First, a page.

The Biden administration is rejecting calls to change current guidelines that discourage the public from wearing N95 respirators, thecurrently reserved for health care workers, although some manufacturers say a growing domestic surplus has gone unused.
Dr. Rochelle Walensky, director of the Centers for Disease Control and Prevention, told reporters Wednesday that the agency still believed standard,were sufficient to curb the .
“For reasons supported by science, comfort, costs, and practicality, the CDC does not recommend routine use of N95 respirators for protection against COVID-19 by the general public,” said Dr. Walensky. She cited “abundant” research showing masks “now available to the general public are working.”
“It’s a highly engineered device and not everybody needs that,” said Dave Rousse, president of the Association of the Nonwoven Fabrics Industry. He pointed out, “You’re paying not just for the materials, but the fabrication, the testing, and the quality control.”
But some experts, including over a dozen scientists and three members of the COVID-19 advisory board President Biden consulted during his transition, have called on the administration to relax guidelines restricting the use of the medical-grade masks so they can be recommended for “all workers in healthcare and related sectors, not just those with direct care of COVID-19 patients.”
“The failure to address inhalation exposure to SARS-CoV-2 continues to put workers and the public at serious risk of infection,” they wrote in a letter dated Monday.
Is there a shortage of N95 masks? Depends on who you ask.
N95 mask manufacturers say. Prices have also plummeted from record highs early in the pandemic.
“We are not experiencing a shortage in N95s for current use,” said David Gillan, senior vice president of sourcing for Vizient, a major health care purchasing organization.
Vizient’s membership includes over half of U.S. hospitals. At the pandemic’s peak, the company estimates demand for the respirators from hospitals spiked 309%.
Gillan suggested the surplus is great enough to enable many hospitals to build up their own reserves after finding defects last year in protective equipment from the federal stockpile.
“When a lot of those products showed up, it was old and brittle. The elastic broke. The outer lining was cracked,” recalled Gillan.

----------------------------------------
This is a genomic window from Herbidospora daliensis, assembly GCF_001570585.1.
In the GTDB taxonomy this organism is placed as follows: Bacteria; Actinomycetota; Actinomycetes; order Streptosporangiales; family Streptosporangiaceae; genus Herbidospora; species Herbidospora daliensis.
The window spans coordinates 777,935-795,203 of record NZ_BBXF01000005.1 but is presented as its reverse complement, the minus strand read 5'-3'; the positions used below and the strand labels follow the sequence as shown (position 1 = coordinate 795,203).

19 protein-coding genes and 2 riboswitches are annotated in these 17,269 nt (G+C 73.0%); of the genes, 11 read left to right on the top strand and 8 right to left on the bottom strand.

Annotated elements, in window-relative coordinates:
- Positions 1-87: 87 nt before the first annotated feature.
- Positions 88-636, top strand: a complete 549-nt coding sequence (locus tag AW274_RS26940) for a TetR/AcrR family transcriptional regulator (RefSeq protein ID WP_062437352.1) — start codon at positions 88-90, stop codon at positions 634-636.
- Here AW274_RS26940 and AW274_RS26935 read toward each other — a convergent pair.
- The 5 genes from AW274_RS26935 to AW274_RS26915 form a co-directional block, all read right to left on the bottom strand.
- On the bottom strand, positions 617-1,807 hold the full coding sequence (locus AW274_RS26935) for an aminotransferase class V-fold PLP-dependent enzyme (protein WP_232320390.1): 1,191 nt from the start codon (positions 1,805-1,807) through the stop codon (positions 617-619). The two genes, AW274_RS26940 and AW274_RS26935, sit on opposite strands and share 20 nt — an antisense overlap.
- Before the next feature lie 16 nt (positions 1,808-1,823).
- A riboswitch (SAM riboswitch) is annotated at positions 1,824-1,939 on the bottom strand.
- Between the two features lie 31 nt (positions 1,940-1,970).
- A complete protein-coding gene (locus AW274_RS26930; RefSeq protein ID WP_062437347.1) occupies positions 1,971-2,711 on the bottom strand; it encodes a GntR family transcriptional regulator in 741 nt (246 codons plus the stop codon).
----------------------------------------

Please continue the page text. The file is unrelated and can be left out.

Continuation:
And Dr. Suzanne Schwartz, director of the FDA’s Office of Strategic Partnerships and Technology Innovation, said the agency is still receiving reports of “spot shortages.” She warned supply could again evaporate as more providers end their “conservation strategies.”
“Determining whether there is ample product in the supply chain to serve what we call ‘unconstrained demand’ … is challenging,” said Dr. Schwartz.
Many newer manufacturers have been struggling to sell their masks to hospitals. Updating federal guidelines to expand N95 availability to other categories of health care industry customers could mean more business for these suppliers.
But some of factory owners, like Texas-based Lloyd Armbrust, question the quality of the masks that are being produced by lesser-known companies.
“They’re just trying to make a buck. So to check a box, they went and had a third-party lab, paid him $5,000, and got 30 of their products tested,” said Armbrust, who produces surgical and N95 masks and touted his startup’s work to win over skeptical hospitals — including internal audits of their filters to making improvements in response to a health care chain’s feedback.
Gillan, too, pointed out some substantial failures in masks made by such factories. ‘We’ve seen a number of — I wouldn’t call them fraudulent — but they don’t meet the standards of the hospital or when the hospital gets them, the fit testing fails,” he said.